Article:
I was listening to an audiobook today that involves the theater, and was surprised to hear a character declare that “knitting on stage is bad luck”.

Having at least 50% of the qualification, and never having heard of this one — of course, I had to look into it.  And yes, I found several websites that insist that knitting on-stage — or near the stage, or to the side of the stage — is definitely bad luck — even at rehearsals!

However, some sources state that it is only a problem if the knitting is done by an actor or actress, so I guess that means it’s OK for the audience to bring their knitting.  (Thank goodness — I was beginning to worry about the Winterhawks hockey team.)

The most often suggested origin of the superstition is that pointy needles could rip a costume, or a needle on the floor could be stepped on by someone and cause them to fall.  A more romantic version says that the act of knitting will “entangle the production”, and connects this remarkable ability to the Fates — who may not be knitters, but they do weave the tapestry of Life, after all.

I also found a few other superstitions about knitting, aside from the well-known “boyfriend sweater” curse.  (Well, it’s well-known to me, in a very definite and experienced way, at any rate.)  For entertainment purposes only, please!


 

  • “Bad luck may befall a knitter who leaves a project unfinished.”  Well, this one pretty much puts me in the doghouse right there.  Anything else I might inadvertently do to cause myself bad luck — such as failing to hold my breath until I see a black, or possibly brown, dog upon hearing an ambulance — is probably completely overshadowed by this one.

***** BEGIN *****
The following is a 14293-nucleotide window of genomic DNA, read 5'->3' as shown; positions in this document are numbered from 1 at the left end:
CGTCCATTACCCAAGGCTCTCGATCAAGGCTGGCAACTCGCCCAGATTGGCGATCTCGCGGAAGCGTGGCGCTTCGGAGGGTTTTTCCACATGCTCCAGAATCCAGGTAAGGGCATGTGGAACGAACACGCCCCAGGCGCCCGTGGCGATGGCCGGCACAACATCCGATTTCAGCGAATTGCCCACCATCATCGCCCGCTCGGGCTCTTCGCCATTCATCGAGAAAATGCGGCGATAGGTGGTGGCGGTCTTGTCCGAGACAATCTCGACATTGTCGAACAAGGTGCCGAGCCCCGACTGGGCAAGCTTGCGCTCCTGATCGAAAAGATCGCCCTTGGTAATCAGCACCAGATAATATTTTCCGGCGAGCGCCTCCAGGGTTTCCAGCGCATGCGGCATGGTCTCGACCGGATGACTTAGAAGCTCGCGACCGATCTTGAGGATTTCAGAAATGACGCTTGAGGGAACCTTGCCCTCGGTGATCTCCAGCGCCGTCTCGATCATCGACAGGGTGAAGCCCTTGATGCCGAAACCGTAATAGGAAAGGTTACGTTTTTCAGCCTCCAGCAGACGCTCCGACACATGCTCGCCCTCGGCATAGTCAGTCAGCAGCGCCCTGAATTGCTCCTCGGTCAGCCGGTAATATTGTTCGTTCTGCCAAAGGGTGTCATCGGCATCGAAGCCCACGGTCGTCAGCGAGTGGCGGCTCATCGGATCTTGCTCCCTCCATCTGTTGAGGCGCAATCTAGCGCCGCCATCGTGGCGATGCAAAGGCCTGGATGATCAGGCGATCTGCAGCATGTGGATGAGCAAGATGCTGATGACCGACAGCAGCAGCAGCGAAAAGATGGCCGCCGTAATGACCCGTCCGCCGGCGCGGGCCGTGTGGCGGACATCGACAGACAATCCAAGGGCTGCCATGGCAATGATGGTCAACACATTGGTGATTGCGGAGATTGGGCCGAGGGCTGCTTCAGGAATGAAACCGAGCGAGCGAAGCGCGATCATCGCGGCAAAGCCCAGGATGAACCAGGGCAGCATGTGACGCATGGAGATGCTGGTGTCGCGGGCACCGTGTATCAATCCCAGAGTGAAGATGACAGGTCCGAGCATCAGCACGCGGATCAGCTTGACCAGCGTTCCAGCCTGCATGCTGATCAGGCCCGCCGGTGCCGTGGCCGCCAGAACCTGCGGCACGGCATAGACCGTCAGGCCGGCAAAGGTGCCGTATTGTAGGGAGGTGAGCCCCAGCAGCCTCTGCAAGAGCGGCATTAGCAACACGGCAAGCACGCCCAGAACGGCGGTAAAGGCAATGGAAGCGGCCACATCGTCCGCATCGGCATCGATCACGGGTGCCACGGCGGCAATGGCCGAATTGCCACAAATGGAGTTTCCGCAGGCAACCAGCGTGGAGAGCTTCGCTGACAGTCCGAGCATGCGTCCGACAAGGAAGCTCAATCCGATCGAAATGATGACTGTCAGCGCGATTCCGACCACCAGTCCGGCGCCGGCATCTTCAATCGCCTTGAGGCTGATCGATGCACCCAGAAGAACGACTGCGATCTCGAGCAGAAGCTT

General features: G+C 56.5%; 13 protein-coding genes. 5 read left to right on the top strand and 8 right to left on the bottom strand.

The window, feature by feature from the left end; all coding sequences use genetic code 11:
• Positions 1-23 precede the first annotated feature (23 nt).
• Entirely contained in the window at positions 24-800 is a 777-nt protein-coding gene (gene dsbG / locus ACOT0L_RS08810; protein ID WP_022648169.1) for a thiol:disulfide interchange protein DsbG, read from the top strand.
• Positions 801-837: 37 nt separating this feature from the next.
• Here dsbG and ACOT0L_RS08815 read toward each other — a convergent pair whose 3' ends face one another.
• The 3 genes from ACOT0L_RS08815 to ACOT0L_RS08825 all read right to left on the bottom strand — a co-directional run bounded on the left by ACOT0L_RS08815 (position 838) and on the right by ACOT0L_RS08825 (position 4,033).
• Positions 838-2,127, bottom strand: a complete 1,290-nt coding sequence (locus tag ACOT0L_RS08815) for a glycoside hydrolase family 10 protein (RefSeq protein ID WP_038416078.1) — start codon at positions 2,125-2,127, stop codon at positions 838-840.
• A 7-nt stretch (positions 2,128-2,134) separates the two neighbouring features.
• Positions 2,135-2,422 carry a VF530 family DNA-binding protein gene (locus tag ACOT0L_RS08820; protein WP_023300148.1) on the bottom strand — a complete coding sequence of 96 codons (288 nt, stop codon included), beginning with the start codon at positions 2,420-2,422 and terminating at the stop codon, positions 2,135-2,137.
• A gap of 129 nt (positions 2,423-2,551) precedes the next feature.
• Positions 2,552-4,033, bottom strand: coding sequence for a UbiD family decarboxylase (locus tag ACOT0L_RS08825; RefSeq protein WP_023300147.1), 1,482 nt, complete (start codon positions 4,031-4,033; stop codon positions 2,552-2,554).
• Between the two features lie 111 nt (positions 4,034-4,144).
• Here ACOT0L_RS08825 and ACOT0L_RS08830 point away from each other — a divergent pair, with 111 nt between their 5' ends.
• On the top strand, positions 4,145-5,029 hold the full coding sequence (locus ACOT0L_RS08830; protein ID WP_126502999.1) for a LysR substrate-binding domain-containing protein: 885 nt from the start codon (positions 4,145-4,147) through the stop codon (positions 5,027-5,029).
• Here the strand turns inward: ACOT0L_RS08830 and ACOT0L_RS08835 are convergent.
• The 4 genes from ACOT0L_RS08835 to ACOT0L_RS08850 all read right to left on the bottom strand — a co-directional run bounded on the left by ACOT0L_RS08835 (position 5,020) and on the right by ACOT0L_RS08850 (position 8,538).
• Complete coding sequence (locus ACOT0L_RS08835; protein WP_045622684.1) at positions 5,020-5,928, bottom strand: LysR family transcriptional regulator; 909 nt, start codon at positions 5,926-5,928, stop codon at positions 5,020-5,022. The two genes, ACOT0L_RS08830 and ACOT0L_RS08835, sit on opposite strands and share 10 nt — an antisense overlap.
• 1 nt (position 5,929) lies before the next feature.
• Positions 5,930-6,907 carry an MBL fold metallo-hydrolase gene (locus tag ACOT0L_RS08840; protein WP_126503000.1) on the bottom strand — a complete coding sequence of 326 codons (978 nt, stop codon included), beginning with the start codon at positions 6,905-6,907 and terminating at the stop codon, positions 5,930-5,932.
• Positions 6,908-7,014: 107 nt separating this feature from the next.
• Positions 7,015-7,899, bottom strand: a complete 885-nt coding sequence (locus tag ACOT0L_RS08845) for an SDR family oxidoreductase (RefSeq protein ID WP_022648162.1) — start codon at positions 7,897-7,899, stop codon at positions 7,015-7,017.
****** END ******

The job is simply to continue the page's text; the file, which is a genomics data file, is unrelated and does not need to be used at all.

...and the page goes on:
• The “bad luck from an unfinished project can be transferred to the intended recipient“, as well.  This is most often quoted in the context of starting projects for babies, which seems disproportionate to say the least.  Why doom an innocent child because I can’t get my act together to finish a pair of booties?

 

  • “Don’t stab your needles through the ball of yarn when you stop knitting, or anyone who wears what is created from that yarn will have bad luck.”  Unless of course your intended recipient is a baby AND you manage to finish the project WITHOUT having to resort to knitting it while on-stage.

 

  • I have to quote this particular impolite source verbatim:  “Ladies, not that he wants them anyway, knitting a pair of socks for your boyfriend may cause your man to walk away from you in the future.”  HA!  Not if he is smart.  Or maybe this is like the sweater curse, in that if the man in question is married to you, it’s OK.  This is not specified, though, so the best advice I can give is, knit socks for your man at your own risk.

 

  • “If you knit a strand of your own hair into an item, it will cause a closer bond to be formed between you and the recipient.”  It must be that this one only works if it is the knitter’s own hair:  because if it could be extrapolated to any old hair that gets trapped in the knitting, I think my husband would have run off with my cat by now.

 

  • “If you drop the scissors you are using to cut your yarn, it means your lover is cheating on you.”  Disclaimer:  some sources say they have to land open in the “V” shape for this to be true.  Some also say that someone else has to pick them up for you — no dire retribution is assigned if you pick them up yourself, but I suppose it’s going to be the ubiquitous but nonspecific “bad luck”.  I think it probably just means Rock Star has been knitting with the gin again!

 

so, Happy Knitting!  but for the love of sheep, NOT ON-STAGE, and be careful with the scissors.